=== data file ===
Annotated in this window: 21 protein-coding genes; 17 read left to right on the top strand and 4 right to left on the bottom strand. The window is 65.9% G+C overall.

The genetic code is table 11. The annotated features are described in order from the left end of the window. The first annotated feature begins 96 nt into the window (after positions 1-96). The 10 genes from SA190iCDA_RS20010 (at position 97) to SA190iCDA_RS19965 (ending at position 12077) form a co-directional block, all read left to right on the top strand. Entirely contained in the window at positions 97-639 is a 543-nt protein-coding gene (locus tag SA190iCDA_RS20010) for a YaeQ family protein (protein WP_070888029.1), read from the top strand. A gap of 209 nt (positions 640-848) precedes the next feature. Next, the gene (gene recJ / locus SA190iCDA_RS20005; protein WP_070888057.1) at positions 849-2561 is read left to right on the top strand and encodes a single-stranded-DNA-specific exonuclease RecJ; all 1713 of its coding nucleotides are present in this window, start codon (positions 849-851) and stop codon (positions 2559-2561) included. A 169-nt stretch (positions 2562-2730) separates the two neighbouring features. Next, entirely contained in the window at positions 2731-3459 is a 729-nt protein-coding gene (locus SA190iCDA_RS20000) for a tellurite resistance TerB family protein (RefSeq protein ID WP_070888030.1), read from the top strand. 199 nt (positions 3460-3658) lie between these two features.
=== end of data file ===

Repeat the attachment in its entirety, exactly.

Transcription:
Annotated in this window: 21 protein-coding genes; 17 read left to right on the top strand and 4 right to left on the bottom strand. The window is 65.9% G+C overall.

The genetic code is table 11. The annotated features are described in order from the left end of the window. The first annotated feature begins 96 nt into the window (after positions 1-96). The 10 genes from SA190iCDA_RS20010 (at position 97) to SA190iCDA_RS19965 (ending at position 12077) form a co-directional block, all read left to right on the top strand. Entirely contained in the window at positions 97-639 is a 543-nt protein-coding gene (locus tag SA190iCDA_RS20010) for a YaeQ family protein (protein WP_070888029.1), read from the top strand. A gap of 209 nt (positions 640-848) precedes the next feature. Next, the gene (gene recJ / locus SA190iCDA_RS20005; protein WP_070888057.1) at positions 849-2561 is read left to right on the top strand and encodes a single-stranded-DNA-specific exonuclease RecJ; all 1713 of its coding nucleotides are present in this window, start codon (positions 849-851) and stop codon (positions 2559-2561) included. A 169-nt stretch (positions 2562-2730) separates the two neighbouring features. Next, entirely contained in the window at positions 2731-3459 is a 729-nt protein-coding gene (locus SA190iCDA_RS20000) for a tellurite resistance TerB family protein (RefSeq protein ID WP_070888030.1), read from the top strand. 199 nt (positions 3460-3658) lie between these two features.